How Using Broad Match Can Lower Your CTR as Your Quality Score Increases

By Brad


General, Google Ads Insights

When you use broad match, you can show for semantically similar keywords. This means that if you have the keyword laptop, you could show for the search term Alienware Gaming Computer as they are both computers or you could show for something highly related such as laptop or ultraportable.

Google does not automatically show you for all of these related terms, your budget and your Quality Score help determine what queries can trigger your ad to be displayed.

There are generally 2 pieces of data that affect how your broad match keywords get displayed for semi (non) relevant terms:

  • Quality Score
  • Budget

As your Quality Score increases, you’re proving to Google how relevant you are, and therefore, you can show for more queries. However, if you are highly budget capped, then you might see a few of these random queries, but not that many of them. As your budget increases, and you maintain good Quality Scores, then your keywords can be triggered by a more varied set of search terms.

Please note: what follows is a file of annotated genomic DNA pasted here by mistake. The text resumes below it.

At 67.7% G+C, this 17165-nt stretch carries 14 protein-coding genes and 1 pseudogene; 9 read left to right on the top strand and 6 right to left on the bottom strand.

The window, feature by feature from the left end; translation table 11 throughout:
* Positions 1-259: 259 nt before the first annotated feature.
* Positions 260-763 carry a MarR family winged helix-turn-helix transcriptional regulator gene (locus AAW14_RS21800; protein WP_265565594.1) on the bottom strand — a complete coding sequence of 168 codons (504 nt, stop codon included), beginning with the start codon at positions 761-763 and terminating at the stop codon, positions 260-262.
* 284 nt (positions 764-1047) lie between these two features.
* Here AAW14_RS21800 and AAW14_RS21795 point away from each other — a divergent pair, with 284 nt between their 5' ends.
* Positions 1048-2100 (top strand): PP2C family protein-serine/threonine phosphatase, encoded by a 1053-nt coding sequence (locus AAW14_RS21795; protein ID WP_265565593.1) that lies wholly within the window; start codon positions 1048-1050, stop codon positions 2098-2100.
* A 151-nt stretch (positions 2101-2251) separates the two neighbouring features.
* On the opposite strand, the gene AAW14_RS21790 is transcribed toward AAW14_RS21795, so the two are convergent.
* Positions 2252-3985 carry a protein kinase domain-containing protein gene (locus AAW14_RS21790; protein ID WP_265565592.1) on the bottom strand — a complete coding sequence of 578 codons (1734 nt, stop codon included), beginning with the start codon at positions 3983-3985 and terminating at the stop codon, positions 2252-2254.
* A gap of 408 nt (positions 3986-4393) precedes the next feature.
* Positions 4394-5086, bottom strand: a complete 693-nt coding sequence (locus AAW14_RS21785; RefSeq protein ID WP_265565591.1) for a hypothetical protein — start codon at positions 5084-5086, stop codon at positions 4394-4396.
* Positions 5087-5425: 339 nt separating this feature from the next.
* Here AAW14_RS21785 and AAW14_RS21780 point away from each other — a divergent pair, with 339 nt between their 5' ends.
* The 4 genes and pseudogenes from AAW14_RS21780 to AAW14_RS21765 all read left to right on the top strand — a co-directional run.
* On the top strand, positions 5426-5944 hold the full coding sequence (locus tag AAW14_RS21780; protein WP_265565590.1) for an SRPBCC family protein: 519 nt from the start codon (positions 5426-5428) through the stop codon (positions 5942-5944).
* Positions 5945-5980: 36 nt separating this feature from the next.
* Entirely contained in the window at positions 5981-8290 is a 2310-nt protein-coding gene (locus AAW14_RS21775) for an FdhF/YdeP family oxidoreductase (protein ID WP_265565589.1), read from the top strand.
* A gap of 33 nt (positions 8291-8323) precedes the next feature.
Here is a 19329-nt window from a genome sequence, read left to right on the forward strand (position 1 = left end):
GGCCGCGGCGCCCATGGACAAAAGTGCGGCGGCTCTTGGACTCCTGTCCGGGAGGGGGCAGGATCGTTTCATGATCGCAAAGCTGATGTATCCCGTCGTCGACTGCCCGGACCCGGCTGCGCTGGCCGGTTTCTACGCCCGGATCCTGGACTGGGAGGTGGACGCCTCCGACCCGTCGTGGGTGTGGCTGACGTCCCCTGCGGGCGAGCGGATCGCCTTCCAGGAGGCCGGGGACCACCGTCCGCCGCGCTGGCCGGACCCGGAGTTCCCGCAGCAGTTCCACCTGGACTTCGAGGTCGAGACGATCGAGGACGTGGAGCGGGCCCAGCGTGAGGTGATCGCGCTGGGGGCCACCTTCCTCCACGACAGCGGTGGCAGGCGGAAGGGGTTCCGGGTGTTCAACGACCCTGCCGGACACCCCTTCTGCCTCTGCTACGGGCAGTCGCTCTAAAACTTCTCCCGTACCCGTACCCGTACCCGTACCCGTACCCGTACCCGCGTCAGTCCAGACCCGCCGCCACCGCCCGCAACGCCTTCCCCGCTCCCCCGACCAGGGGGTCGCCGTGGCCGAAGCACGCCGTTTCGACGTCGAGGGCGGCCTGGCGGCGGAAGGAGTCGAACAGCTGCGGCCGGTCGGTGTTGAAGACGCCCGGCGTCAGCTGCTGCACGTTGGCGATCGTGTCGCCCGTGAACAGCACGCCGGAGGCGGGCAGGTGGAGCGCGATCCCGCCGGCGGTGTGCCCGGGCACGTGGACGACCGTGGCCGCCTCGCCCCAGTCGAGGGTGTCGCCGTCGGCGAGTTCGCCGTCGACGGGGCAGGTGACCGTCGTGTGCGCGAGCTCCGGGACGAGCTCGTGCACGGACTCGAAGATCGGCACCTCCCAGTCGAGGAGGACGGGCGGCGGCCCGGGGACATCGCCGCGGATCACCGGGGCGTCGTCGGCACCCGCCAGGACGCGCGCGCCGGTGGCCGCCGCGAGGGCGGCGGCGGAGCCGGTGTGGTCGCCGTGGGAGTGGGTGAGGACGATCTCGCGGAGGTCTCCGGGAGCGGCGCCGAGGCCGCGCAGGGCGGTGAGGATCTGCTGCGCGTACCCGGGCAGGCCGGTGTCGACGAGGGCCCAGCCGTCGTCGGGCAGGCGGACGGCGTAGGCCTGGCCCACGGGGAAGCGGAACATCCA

For instance, if you have the keyword laptop in your account and you have a low budget and a low Quality Score, you might only show for words like laptop, new laptop, used laptop, and some misspellings. If you have a high Quality Score, then you can start to show for terms like computer, towers, Samsung computer, and more.



As your keywords show for more and more queries, then your CTR generally starts to drop as many of these queries are not that related to your ad. As you are getting these additional impressions, but at a low CTR, then your ads are often shown on the bottom of the page.

As your ads are shown on the bottom of the page, then your bottom impression share goes up and your top and absolute top impression share decline.

If you make some changes and your Quality Score goes down, then your ads show for fewer of these semi-related queries. At that point in time, your CTR goes back up, you don’t get some of these new impressions, and therefore your top impression share and absolute top impression share go up.

This is why when we are graphing our impression shares over time, we often want to look at campaigns and ad groups where we are not using broad match so that broad match isn’t polluting our trend insight data. If you are looking to find out how to create these graphs, see this article.


Broad match has a lot of good uses ranging from showing in multi-language queries to capturing a broad spectrum of search terms. However, when you are using broad match, just watch the data you are trending as broad match keywords can hide some of your deeper trends due to how it can expand and contract from showing for different search terms.

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